From: SpaceRef Interactive, Inc.
Posted: Monday, July 14, 2003
Yesterday I wrote about interactions between Devon Island and people elsewhere. These interactions usually have to do with technical issues we need to surmount.
Aboard the International Space Station, despite its routine, smooth operational history, there have been some unexpected things that the crew and mission control have had to deal with. When I worked for NASA back in the early 1990's I can recall asking someone in Ops how they were going to deal with changing out computer hard drives when they failed or were damaged by radiation. The person gazed at me with general shock - and confidence - and said "everyone knows how long those systems operate". Besides, we don't want the crew fiddling with that sort of stuff. Besides you'd need all manner of hardware integration specs if you were to do that." In other words, don't bother me kid.
Flash forward to the present. Computers have been balky. Hard drives had failed, PCMIA cards and other devices have gone down, and radiation issues may be more of a concern that previously envisioned. As such, ISS crew members have had to become adept of all manner of computer repair and upgrades - hardly something my co-worker a decade ago would have envisioned - or desired.
Despite some concerns that the crew would not be adept at such "McGuivery" quite the opposite has happened. Indeed, the crew has turned out to be absolute wizards in many cases. Several items in particular have occupied the crew's attention - the treadmill and the microgravity science glove box. Not an increment doesn't go by without some fix being made to this device, or some part readied for shipment up to fix an existing problem. This takes crew time -and expertise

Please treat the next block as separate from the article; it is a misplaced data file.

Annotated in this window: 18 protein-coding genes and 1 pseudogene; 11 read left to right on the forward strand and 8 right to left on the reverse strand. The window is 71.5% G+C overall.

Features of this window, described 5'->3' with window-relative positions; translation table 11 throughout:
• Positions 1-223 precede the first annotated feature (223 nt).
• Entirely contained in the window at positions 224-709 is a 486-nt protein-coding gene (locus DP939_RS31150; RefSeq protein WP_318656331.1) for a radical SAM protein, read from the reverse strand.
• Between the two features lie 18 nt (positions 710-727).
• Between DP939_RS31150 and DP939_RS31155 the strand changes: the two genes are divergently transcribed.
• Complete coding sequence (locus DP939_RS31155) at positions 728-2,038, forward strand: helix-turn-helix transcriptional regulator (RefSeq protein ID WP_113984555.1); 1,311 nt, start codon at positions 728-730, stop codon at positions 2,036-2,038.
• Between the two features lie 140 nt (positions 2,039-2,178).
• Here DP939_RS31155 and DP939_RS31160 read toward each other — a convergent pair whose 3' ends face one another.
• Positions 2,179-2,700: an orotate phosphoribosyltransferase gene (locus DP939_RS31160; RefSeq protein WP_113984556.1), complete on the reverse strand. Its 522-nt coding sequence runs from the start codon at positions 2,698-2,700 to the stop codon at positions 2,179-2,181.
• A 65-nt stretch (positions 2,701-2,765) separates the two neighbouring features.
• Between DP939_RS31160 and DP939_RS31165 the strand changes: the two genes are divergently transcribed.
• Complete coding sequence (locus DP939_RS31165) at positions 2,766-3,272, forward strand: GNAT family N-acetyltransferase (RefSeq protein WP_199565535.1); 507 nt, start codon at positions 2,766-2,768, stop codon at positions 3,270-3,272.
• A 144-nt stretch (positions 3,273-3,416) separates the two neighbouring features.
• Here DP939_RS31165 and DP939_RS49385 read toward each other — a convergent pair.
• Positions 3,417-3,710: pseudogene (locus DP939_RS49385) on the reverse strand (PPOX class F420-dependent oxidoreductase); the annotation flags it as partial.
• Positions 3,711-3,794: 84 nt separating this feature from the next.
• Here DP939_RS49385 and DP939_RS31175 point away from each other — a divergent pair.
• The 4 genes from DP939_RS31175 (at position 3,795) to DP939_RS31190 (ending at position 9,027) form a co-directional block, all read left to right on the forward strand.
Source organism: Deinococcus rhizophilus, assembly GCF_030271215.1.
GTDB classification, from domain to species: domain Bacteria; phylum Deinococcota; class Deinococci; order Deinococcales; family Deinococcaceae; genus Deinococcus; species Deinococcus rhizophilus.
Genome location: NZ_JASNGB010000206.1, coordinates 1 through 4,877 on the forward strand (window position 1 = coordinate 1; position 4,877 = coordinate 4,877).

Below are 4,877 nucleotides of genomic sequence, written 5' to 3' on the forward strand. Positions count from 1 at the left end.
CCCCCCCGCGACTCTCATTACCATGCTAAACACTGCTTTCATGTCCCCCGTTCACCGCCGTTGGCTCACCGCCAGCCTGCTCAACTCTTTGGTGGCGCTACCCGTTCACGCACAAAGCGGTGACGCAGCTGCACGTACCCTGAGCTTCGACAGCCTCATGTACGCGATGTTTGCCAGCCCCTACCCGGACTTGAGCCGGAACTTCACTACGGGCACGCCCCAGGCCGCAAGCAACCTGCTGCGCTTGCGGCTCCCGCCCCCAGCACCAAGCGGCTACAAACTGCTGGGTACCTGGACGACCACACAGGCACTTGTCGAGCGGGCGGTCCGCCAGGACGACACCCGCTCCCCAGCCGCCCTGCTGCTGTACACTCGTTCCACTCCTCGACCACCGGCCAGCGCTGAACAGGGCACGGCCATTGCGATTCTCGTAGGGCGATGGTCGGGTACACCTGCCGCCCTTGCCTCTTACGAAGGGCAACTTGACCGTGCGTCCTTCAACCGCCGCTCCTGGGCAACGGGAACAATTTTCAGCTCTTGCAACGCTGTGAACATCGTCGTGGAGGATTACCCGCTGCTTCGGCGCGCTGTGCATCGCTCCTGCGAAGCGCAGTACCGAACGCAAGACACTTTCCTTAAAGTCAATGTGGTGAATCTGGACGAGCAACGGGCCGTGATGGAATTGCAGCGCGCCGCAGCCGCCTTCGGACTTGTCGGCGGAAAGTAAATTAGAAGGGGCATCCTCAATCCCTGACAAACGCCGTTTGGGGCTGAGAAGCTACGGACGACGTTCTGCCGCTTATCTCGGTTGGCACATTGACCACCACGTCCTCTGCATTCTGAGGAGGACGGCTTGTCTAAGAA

Another vexing problem was the Microgravity Sciences Glovebox. It became balky early in Expedition 6 and remained so almost throughout the remainder of that Expedition. Undaunted by this well-known fixit guy Don Pettit spent a lot of time troubleshooting, contriving alternatives, and all around clever ad hoc engineering. He also cobbled together a special camera mount, powered by a portable power drill, which allows a camera to track targets on the earth's surface below. This was not part of the manifested hear aboard for that increment - nor one envisioned.
And the list goes on. In some case a simple voice call from mission control can provide the expertise needed to fix something. Sometimes a manual not already onboard needs consulting - and email is sent up. Sometimes software is required that is so voluminous that it can only be shipped up via CD on a shuttle, Progress, or Soyuz mission. And of course, there are spare parts that need to be shipped up on a space vehicle as well.
We have had some other glitches this field season - as are to be expected with an operation of the complexity which underlies each field season - some minor - some not so minor - all of which had to be dealt with using tools and skills at hand. For example, last night we experienced a problem with our satellite system. After some thorough sleuthing, Chief Engineer Steve Braham narrowed the cause down to a cable connector. After utilizing a ladder built out of spare lumber he was able to reconfigure the connector such that there was a clear connection. Now comms are as good as they have ever been.
This situation, while unheard of, was unexpected. Tools on hand plus those developed in situ to diagnose the problem. Ordering out for things is rather impractical and, if done, requires a lot of time to complete such as to be not worth the bother. It is this need to be thoroughly prepared in advance by virtue of having needed materials at hand - plus the ability to improvise - again using materials at hand (often for other than the intended purpose) which would be the case on the surface of Mars. Being forced by the undeniable reality of where you encounter problems forces solution sets to be developed that simply would not be derived if our hardware was set u pint he parking lot outside your lab. Such is the tangible benefit of doing things here on Devon Island.
The take home lesson should be obvious by now: things break - and they don't always do so in a fashion you expect - and car readily rectify. As such, you need a crew that is multi-skilled, flexible, and motivated. Take this situation and move it many millions of miles, months of travel, and light minutes away, and you get a human mission to Mars.
Index of 2003 Journal Entries
Index of 2002 Journal Entries
Index of 2002 Journal Entries
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